Police: UD revelry during men’s NCAA run less chaotic

Quick action by police coupled with new University of Dayton rules led to less chaos and money spent on overtime following celebrations at the campus during the school’s run through the NCAA basketball tournament, Dayton police said during a press conference Monday.

The largest disturbance on the university’s campus happened Friday following the men’s basketball team’s win against Providence. Six people were arrested for rioting, disorderly conduct and resisting arrest. One Dayton officer was hurt after he was struck in the head with a full beer can. The number of those arrested and injured is significantly lower than when UD’s team played in NCAA tournament games last year, when 32 people were arrested and eight officers were injured.

Lt. Andrew Booher credited the university’s stricter policy on rioting — including the threat of expulsion for those caught throwing glass bottles or burning property — with reducing issues this year. Police also acted quickly to disperse crowds, only waiting about 20 minutes after Friday’s win to move in, versus more than an hour last year.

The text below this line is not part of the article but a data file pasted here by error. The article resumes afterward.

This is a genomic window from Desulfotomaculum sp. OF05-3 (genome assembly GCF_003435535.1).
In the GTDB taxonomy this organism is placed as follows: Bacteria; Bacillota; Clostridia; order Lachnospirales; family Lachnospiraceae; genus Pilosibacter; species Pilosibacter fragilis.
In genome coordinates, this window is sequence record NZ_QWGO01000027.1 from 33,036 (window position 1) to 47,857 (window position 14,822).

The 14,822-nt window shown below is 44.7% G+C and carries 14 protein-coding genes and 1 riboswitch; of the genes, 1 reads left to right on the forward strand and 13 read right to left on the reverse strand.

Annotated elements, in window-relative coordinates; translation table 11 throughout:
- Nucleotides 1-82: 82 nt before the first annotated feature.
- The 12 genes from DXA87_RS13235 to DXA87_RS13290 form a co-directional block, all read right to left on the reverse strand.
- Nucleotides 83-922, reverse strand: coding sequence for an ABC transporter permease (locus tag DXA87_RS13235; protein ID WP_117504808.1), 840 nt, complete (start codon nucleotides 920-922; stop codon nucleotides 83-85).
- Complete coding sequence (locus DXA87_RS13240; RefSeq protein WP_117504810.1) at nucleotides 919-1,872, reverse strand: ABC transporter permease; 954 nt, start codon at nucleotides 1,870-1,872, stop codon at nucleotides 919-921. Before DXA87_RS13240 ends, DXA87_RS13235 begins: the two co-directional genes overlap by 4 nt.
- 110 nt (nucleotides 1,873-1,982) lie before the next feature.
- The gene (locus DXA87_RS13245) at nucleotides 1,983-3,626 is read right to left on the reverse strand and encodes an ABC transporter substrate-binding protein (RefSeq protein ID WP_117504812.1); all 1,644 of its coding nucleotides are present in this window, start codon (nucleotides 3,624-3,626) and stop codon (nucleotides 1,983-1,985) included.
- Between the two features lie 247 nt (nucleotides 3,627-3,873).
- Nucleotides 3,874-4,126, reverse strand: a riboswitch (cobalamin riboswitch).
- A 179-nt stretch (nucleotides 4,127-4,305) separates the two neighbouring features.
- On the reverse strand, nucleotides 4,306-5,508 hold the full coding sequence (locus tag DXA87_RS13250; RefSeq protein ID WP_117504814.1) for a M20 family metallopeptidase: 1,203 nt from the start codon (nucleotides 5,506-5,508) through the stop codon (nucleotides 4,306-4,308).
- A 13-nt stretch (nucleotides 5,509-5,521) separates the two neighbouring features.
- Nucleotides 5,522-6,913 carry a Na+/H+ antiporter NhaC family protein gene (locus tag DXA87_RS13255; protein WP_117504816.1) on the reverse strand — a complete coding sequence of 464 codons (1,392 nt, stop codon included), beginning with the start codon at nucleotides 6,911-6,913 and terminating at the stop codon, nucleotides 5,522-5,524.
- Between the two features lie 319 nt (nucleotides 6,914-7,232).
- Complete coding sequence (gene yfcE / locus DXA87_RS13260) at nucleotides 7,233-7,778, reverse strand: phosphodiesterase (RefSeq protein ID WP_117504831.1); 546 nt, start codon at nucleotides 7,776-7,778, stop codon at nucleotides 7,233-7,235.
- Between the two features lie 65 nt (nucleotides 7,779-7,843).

“They have the right to celebrate a Flyers win. The problem we run into is when it starts to impeach in on the safety of others,” Booher said. “A lot of students did take responsibility because we didn’t have the same problems we had last year. Unfortunately, there are going to be those who didn’t. When that happens then we will have to take action.”

There were 20 officers assigned to the campus Friday, and additional crews were pulled from patrol once the scene got chaotic. In advance of the game, Dayton police assigned 28 officers to campus Sunday. However, after UD fell to Oklahoma, the majority of people stayed inside. Having those officers on hand required the department to pay thousands of dollars in overtime. The final figures are still being calculated, Booher said, but it is much less than the $37,000 in overtime paid by Dayton police last year.

A final report is being completed by Dayton police reviewing how the crowds were handled at the campus and should be available in the next few weeks.

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